I remember lying in the courtyard outside my apartment in Kiryat Yovel and listening to the wind lace itself between leaves. I remember picking fresh passion fruit from the vine, tasting honeysuckle from the dewy flowers in the alley. I remember hiking the trails that led from Kiryat Yovel to Ein Kerem and stopping to pluck figs and green almonds from trees.

I can’t leave either place. But I know that I can’t remain, either.

I call Mohammed and tell him that it’s 3 a.m. and I can’t sleep. I describe the view to him—it’s a view he knows well but still, I tell him that I can’t tell where the stars stop and Dheisheh begins. I tell him about the wind and how it smells the same in Jerusalem.

I ask him what we’re going to do.

He says that sometimes, in life, we have to make a “radical revision,” an unexpected turn. And then he asks: “What if we moved to Florida?”

“You mean quit my job, just like that, and just,” I pause. The words are so simple yet they seem unbelievable. The idea seems absurd. “Move to Florida?”

“Yes.” Mohammad’s already talked to his brother about it; his brother will be happy to host us until we get on our feet.

“Did you tell him that I have a cat? Because I won’t come without my cat. We’re a package deal.”

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The Long Road to Bethlehem: Part two http://972mag.com/the-long-road-to-bethlehem-part-two/105860/ http://972mag.com/the-long-road-to-bethlehem-part-two/105860/#comments Sun, 26 Apr 2015 14:22:59 +0000 http://972mag.com/?p=105860 Click here to read part one.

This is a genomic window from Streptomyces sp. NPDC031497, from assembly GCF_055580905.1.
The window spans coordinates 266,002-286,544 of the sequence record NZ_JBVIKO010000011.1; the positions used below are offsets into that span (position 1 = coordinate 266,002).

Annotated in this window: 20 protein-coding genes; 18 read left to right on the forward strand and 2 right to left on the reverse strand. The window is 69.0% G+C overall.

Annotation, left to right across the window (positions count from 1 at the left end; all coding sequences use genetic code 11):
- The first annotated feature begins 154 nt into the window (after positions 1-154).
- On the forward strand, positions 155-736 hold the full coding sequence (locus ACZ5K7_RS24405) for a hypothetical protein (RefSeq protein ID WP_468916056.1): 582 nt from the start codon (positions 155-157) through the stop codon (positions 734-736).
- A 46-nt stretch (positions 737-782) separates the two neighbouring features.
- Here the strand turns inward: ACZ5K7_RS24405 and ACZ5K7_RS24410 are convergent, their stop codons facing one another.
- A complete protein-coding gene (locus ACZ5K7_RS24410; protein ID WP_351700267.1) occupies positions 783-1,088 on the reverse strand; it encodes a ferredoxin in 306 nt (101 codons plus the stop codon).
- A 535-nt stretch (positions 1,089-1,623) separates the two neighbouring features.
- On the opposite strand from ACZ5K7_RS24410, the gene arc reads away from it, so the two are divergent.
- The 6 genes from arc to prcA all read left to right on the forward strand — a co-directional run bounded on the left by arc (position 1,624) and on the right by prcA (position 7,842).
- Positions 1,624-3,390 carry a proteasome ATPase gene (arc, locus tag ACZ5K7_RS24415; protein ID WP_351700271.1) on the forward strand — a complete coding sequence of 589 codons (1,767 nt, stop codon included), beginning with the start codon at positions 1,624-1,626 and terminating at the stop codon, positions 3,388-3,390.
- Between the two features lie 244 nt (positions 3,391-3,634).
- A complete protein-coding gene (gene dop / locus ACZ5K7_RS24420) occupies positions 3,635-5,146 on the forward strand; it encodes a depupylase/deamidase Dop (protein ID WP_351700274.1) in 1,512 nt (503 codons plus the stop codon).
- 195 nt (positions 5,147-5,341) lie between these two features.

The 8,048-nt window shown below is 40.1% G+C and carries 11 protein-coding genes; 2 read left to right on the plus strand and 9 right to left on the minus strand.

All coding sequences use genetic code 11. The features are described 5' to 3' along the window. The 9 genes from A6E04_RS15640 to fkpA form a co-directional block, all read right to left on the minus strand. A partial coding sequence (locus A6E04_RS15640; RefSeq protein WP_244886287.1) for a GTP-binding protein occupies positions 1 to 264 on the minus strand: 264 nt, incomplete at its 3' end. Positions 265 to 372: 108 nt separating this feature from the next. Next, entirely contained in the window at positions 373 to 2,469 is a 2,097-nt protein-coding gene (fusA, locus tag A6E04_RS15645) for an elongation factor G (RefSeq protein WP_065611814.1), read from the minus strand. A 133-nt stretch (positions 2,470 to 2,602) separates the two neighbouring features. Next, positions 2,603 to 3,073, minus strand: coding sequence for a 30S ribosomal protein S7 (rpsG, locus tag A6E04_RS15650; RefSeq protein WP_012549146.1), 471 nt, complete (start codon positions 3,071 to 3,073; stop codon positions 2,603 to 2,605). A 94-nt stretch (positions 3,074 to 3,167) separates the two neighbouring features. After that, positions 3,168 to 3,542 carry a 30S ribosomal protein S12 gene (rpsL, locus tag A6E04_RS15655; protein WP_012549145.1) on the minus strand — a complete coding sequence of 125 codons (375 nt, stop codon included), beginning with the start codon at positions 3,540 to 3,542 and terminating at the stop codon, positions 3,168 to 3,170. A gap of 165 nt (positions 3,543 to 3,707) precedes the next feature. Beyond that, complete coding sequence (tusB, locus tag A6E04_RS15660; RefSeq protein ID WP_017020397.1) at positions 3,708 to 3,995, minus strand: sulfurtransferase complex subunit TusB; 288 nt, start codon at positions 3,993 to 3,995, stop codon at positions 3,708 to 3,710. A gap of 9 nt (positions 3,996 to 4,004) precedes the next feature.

I was sold on the apartment. But my landlady wasn’t sold on me yet.

We went upstairs and sat in her salon. Once a porch, it had been closed in with glass windows and offered a view of the hills surrounding Bethlehem. It was one of the few vistas that wasn’t ruined by the occupation. There was no wall, no checkpoints, no military bases, no settlements.

As my landlady took her seat across from me, she handed me a small, wrapped hard candy. She apologized for not offering me coffee. I realized how much she needed to rent the first floor out.

“You aren’t the first to come see the place,” she began, adding that she’d turned the last applicant down because she suspected that he was a Jew. Under no circumstances would she rent to a Jew.

She looked at me, her gaze shifting from one of my eyes to the other, as though she was trying to read what was behind them. I understood that she was waiting for some sort of a reaction. I smiled.

“Happiness is more important than money,” she continued, explaining that it was important to her to find the right person for the apartment. The house was special to her—not only because she’d grown up in it but also because it had witnessed so much of Bethlehem’s history.

The cornerstone was laid in 1808 when someone built a tiny, stand-alone room next to the well. Several other one-room houses followed, making a half-moon around the well, creating an open-air courtyard. In the early 1900s, the cluster of rooms was turned into one large home. The courtyard was closed and the second story was built. New floors were laid with the hand-painted tiles common to the Levant—a reminder of the years when trains connected Beirut and Damascus to Jerusalem and Jaffa.